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Figure 5. Tumorigenesis of cancer cells harboring phospho-p62. Accumulated p62 and ubiquitinated substrates form cytoplasmic protein aggregates in pre-malignant tumor cells (1). p62 is phosphorylated (2), and subsequently nuclear factor erythroid 2-related factor 2 (Nrf2) is activated (3). Mouse double minute 2 homolog (MDM2) induced by Nrf2 results in the increase of Notch signaling (4) and the reduction of p53, followed by cell malignancy (5). Abbreviations: PanIN, premalignant pancreatic intraepithelial neoplasia; PDAC, pancreatic ductal adenocarcinoma.

Conclusion and Future Perspectives

In recent years, there are many reports showing that p62–Keap1–Nrf2 pathway plays a protective role in oxidative and stress conditions. For example, ER stress-induced apoptosis is prevented by the activation of p62–Keap1–Nrf2 pathway (64). Quercetin attenuates the hepatotoxicity induced by a various hepatotoxicants, through the activation of p62–Keap1–Nrf2 pathway (65). Licochalcone A activates p62–Keap1–Nrf2 pathway and suppresses arthritis in a collagen-induced arthritis mouse model (66). Trehalose induces p62 expression and activates p62–Keap1–Nrf2-mediated antioxidant response during oxidative stress (67). Meanwhile, persistent activation of p62–Keap1–Nrf2 pathway has been shown to be involved in liver tumorigenesis in mice (6, 22). More recently, we demonstrated that overexpression of a p62 variant lacking KIR mitigates Nrf2 activation (68). These results suggest that phopsho-p62 could be a novel target for cancer therapy as described in Ref. (37). Many kinase inhibitors have been used in cancer therapy. However, the protein kinases responsible for the phosphorylation of p62 in tumor have not yet been identified. Further studies are required to identify the regulatory factors involved in the p62–Keap1–Nrf2 pathway.

Author Contributions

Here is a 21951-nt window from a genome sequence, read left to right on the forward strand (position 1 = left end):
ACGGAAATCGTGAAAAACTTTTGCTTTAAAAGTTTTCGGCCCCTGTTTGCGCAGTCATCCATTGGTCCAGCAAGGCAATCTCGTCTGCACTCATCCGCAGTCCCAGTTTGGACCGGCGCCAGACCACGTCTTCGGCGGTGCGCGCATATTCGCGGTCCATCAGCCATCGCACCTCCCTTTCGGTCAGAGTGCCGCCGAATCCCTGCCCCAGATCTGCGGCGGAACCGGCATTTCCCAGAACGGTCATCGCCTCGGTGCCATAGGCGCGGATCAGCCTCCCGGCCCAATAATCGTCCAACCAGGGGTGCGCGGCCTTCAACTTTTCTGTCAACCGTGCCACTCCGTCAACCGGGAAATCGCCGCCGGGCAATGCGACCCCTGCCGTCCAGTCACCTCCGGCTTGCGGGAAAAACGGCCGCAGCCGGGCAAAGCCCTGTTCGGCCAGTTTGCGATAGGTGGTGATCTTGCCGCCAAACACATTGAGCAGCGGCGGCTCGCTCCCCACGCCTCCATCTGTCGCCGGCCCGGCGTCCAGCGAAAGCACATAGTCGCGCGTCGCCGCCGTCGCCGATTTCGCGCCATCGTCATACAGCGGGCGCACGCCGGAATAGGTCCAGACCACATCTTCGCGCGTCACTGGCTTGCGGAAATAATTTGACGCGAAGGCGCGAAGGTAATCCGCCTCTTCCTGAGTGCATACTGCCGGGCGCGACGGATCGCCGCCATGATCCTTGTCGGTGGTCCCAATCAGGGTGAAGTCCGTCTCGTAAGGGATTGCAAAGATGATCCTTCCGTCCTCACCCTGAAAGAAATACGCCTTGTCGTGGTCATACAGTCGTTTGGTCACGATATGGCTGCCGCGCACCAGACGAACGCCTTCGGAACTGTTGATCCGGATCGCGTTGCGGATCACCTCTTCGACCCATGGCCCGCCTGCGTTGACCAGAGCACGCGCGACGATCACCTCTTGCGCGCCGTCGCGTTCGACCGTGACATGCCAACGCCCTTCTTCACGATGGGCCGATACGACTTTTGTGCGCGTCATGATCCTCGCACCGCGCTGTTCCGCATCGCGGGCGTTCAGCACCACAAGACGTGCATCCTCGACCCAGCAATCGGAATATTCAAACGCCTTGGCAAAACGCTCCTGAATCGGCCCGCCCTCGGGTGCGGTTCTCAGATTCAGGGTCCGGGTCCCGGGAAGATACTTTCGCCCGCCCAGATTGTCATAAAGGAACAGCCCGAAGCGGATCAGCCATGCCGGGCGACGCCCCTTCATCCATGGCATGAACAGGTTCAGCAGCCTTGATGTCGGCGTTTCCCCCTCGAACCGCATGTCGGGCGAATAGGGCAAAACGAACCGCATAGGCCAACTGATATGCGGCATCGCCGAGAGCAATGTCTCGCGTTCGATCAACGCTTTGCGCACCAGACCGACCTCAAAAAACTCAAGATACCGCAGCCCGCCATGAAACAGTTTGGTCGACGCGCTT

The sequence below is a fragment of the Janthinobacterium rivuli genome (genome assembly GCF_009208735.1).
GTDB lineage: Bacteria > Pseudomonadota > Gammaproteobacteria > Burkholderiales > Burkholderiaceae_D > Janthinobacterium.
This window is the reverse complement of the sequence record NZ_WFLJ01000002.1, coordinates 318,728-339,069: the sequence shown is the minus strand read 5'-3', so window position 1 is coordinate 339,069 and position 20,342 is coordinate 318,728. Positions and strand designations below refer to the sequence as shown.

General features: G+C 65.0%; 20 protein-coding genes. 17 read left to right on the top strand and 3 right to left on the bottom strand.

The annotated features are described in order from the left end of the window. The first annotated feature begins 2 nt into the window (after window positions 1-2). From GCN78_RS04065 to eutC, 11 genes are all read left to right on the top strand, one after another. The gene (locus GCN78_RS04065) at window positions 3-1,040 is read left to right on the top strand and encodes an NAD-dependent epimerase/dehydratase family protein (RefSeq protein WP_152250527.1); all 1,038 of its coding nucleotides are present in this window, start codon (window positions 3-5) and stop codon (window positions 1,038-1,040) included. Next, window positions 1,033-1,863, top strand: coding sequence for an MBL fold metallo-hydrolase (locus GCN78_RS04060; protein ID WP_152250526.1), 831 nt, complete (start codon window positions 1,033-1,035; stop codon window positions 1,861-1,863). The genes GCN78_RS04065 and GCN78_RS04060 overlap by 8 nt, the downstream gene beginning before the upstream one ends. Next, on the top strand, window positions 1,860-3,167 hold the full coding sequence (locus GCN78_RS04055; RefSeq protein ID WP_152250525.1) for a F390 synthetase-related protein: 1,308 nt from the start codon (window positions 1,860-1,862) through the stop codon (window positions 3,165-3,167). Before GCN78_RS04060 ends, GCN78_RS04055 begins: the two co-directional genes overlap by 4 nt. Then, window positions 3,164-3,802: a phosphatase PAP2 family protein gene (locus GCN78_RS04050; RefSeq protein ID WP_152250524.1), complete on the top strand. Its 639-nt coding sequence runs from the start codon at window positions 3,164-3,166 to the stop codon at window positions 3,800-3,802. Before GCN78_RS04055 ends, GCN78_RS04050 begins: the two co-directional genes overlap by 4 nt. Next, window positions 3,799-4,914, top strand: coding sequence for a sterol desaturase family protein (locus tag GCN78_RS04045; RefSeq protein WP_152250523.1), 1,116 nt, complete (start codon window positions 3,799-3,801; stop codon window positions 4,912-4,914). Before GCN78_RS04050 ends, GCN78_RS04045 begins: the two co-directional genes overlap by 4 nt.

All authors listed have made a substantial, direct and intellectual contribution to the work, and approved it for publication.

Conflict of Interest Statement

The authors declare that the research was conducted in the absence of any commercial or financial relationships that could be construed as a potential conflict of interest.

Funding

YI is supported by a Grant-in-Aid for Scientific Research (B) (16H05137, to YI). MK is supported by a Grant-in-Aid for Scientific Research on Innovative Areas (25111006, 25111001, and 15K21749 to MK), a Japan Society for the Promotion of Science (an A3 foresight program, to MK), and Japan Agency for Medical Research and Development (AMED) (17cm0106101h0002 to MK).

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Keywords: selective autophagy, p62/SQSTM1, Keap1–nuclear factor erythroid 2-related factor 2 system, metabolic reprogramming, cancer

Citation: Ichimura Y and Komatsu M (2018) Activation of p62/SQSTM1–Keap1–Nuclear Factor Erythroid 2-Related Factor 2 Pathway in Cancer. Front. Oncol. 8:210. doi: 10.3389/fonc.2018.00210

Received: 22 March 2018; Accepted: 24 May 2018;
Published: 07 June 2018

Edited by:

Giuseppe Filomeni, Danish Cancer Society, Denmark

Reviewed by:

Manuela D’Eletto, Università degli Studi di Roma Tor Vergata, Italy
Hilary Ann Coller, University of California, Los Angeles, United States
Gianmaria Fimia, University of Salento, Italy

Copyright: © 2018 Ichimura and Komatsu. This is an open-access article distributed under the terms of the Creative Commons Attribution License (CC BY). The use, distribution or reproduction in other forums is permitted, provided the original author(s) and the copyright owner are credited and that the original publication in this journal is cited, in accordance with accepted academic practice. No use, distribution or reproduction is permitted which does not comply with these terms.

*Correspondence: Yoshinobu Ichimura, yichimu@med.niigata-u.ac.jp